Paying my lawyer by check (and on the basis of an itemized bill) reminds me to use her services wisely–and to consider hiring someone else if I’m not satisfied with the results I’ve gotten for the sums I’m paying.

    By contrast, being PAID by the agent, and never physically handling the money which (in reality) the writer is paying in commission TO the agent… puts a lot of writers in a frame of mind where they don’t really see =themselves= as, in fact, paying that money to their agents. Which eliminiates the most businesslike means of evaluating the association: Am I getting services that are worth these sums I’m paying out?

  7. Joe Cron says:

    Sorry if this feels like I’m just piling on, because it’s been said so many ways, but it’s just so important for writers.

    1. The current writer-agent business model is insane.

    2. Writers produce the product. Agents can do nothing without writers. Writers can still do everything without agents.

    3. It is possible your agent is providing many thousands of dollars of value to your career, but evaluate it intelligently and, if they aren’t, get them to or fire them.

    4. The writer is the employer. DON’T LET YOUR EMPLOYEE TOUCH YOUR MONEY FIRST. That’s just…crazy. In every conceivable analogy that does not include an insecure, “helpless” artist needing to be guided like a child through the business (and therefore preyed upon by those who recognize that situation) the idea that any money due you would go through them first – along with the accounting of how much you should get(!) – is laughable. You wouldn’t do it with anyone else. Don’t do it with your agent.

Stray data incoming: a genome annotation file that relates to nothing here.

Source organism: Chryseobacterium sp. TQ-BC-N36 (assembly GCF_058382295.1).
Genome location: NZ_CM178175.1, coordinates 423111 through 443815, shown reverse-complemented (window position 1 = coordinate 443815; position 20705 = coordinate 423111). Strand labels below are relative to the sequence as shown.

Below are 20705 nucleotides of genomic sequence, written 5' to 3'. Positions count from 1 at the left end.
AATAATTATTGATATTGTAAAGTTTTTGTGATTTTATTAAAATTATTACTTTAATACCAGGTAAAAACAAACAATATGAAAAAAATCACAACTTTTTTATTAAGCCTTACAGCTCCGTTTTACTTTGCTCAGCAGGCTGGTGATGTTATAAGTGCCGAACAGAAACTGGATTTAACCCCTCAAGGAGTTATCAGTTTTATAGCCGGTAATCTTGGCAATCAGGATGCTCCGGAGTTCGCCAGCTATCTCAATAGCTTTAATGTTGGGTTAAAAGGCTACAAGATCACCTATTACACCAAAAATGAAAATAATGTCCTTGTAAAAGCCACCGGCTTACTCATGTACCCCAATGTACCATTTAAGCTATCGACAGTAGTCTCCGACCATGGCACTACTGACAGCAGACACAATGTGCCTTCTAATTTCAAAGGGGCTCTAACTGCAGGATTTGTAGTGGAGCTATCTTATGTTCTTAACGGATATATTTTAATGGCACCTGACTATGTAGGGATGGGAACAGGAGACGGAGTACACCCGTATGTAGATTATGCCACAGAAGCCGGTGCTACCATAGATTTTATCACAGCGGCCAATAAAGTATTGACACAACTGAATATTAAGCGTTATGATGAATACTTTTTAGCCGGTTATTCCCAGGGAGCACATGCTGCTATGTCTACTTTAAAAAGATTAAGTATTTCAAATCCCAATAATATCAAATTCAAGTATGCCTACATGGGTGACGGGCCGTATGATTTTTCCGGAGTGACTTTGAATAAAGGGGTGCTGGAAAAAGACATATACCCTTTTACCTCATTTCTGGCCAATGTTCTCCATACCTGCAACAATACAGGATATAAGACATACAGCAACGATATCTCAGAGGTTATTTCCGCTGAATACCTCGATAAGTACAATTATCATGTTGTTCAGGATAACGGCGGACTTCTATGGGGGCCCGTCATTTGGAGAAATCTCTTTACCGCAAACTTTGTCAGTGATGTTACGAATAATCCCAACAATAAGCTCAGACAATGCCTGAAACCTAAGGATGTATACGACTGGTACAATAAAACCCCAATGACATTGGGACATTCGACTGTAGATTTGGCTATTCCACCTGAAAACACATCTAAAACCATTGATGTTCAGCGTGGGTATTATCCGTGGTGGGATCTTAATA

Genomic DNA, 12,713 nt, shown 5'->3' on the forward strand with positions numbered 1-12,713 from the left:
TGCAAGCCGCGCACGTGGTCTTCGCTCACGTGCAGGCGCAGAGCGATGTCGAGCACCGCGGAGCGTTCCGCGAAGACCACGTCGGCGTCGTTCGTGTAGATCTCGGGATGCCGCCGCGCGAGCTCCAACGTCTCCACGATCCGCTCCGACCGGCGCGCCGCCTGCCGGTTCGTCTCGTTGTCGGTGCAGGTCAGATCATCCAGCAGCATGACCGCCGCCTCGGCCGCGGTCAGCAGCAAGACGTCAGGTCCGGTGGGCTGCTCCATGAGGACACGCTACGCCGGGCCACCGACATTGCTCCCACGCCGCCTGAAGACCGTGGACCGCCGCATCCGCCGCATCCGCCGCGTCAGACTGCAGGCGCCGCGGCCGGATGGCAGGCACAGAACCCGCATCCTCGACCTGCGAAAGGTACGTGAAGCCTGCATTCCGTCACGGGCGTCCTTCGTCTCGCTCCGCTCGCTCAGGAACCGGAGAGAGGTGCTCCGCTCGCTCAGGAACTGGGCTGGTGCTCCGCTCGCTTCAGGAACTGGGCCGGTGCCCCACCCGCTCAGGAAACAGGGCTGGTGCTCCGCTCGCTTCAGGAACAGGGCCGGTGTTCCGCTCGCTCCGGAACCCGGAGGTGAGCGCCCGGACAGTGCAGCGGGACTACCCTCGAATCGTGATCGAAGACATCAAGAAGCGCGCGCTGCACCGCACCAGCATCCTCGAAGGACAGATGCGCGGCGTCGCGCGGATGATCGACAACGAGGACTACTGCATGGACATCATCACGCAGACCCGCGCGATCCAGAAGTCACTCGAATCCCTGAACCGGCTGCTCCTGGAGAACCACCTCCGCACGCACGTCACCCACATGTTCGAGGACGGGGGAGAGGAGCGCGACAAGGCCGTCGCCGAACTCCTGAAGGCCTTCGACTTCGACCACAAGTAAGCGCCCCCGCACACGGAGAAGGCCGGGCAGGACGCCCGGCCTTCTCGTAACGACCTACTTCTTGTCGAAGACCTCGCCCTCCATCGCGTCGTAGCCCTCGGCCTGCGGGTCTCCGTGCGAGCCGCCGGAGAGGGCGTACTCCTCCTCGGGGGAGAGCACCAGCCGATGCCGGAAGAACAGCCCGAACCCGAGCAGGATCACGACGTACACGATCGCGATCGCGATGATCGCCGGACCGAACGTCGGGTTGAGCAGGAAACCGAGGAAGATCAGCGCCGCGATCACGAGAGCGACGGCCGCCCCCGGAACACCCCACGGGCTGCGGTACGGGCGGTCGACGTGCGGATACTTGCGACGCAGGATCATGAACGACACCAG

The more I think about this, the more I want to shake people.

  8. Lauren says:

    Another great article, Dean. I wish I had something more to contribute to the discussion, but I’m still a beginner in the publishing industry. However, I’m learning everything I can get my hands on about how it works, because I want to stay afloat. It just doesn’t make sense to try and get into an industry and not even attempt to learn about what makes it work.

    My book is a product of me.

    I should be willing to do the legwork to sell my product including the paperwork that comes with it. No small business owner would try to start a business by hiring someone else to do the work for him and in small business world, they definitely don’t hire strangers to take your money and have power of attorney!!! Especially someone who’s unlicensed and unregulated with no power checks whatsoever. That’s just ludicrous.

    Many thanks also for answering my questions in e-mails and taking time out to do that for a new writer. :)

  9. Dean – I wanted to bring your attention to this blog post from a writer who just sold to Sourcebooks and his recent attempt at getting an agent and why he said no to one particular agent.
    http://www.matthewlieberbuchman.com/?p=12

    • dwsmith says:

      Yup, Matt’s been a writer who has come to workshops here, including the master class. He’s very sharp and a great writer. I was talking with him along his adventure and to be honest was as shocked at the agent reactions as he was. Wow, have agents lost it these days. And if anyone doubts that, read that blog from Matt. He had a four book offer that all he wanted was help with and agents would not take him on or even get back to him. Guess they didn’t want all the free money he was offering. The way it ended up, he kept a lot more of his money that is for sure.

      Thanks, Angelia.

Leave a Reply

Your email address will not be published. Required fields are marked *

You may use these HTML tags and attributes: <a href="" title=""> <abbr title=""> <acronym title=""> <b> <blockquote cite=""> <cite> <code> <del datetime=""> <em> <i> <q cite=""> <strike> <strong>